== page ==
By Bill Swartz
Running quarterbacks used to have a very short shelf life in the NFL because they were not big and strong enough to take the punishment. In the case of guys like Chicago's Bobby Douglas, they were better runners than throwers.
Russell Wilson ran for 27 yards on nine carries Sunday. (AP)
Given the success of Tim Tebow, Cam Newton, and now Robert Griffin III, more teams are looking to incorporate some form of the zone-read option.
Last Sunday against Minnesota, the Seahawks used Russell Wilson's unique talents with read-option plays to pick up relatively easy running yards. Coach Pete Carroll and offensive coordinator Darrell Bevell saw the effectiveness of the option package in the Redskins offense with Griffin at the controls.
"We borrowed some of the Redskins' ideas with RG3. While you're studying defenses you get to watch the opponents who played them," Bevell said earlier this season. "Some ideas are great, some you can't use because of your personnel."
According to Bevell, it takes the right quarterback's skill set to mesh with a team's offensive philosophy.
"RG3 and Russell are two different style quarterbacks. There are some things he can do we wouldn't ask Russell to do," he said. "We have to determine, is that a viable play, is it good for Russell and does it fit in with the scheme for us?"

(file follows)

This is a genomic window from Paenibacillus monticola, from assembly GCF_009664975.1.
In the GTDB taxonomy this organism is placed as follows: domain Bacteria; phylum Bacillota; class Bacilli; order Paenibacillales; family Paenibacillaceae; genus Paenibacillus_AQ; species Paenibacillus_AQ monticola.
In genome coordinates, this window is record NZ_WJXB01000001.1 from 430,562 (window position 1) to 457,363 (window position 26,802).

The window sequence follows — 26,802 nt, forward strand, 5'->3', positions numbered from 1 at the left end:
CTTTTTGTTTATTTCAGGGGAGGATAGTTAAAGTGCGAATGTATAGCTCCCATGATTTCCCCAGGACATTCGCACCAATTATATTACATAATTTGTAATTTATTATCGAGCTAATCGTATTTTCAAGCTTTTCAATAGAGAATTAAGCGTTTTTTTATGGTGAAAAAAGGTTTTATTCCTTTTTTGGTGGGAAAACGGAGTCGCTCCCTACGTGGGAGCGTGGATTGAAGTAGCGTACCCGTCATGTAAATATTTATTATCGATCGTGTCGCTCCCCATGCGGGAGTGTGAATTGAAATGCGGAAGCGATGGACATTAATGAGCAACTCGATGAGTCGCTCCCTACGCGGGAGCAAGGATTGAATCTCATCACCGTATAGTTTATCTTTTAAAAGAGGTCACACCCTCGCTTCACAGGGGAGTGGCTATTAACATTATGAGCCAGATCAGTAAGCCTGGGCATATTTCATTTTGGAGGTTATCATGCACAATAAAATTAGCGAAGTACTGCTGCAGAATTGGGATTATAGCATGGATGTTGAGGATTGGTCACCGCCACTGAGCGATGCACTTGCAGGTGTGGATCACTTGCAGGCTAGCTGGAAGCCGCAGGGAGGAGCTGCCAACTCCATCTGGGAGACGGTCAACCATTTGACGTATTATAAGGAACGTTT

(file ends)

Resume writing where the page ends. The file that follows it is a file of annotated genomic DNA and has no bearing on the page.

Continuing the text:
Seattle's opponent on Sunday uses plenty of zone-read option because the Jets acquired Tim Tebow in their trade with Denver. New York coach Rex Ryan says just because Tebow's on the field doesn't necessarily mean you tip your hand to the defense.
"There's all sorts of stuff you can run off zone reads, including screens like in Seattle's package," Ryan said. "That's part of the reason it's effective. When you have a guy back there with that kind of skill set, it is difficult to prepare for."
While the wildcat offenses with running backs taking snaps have largely declined in the NFL, the zone-read could have some staying power. It will flourish as long as larger, faster quarterbacks continue to enjoy success in the most demanding position in pro football.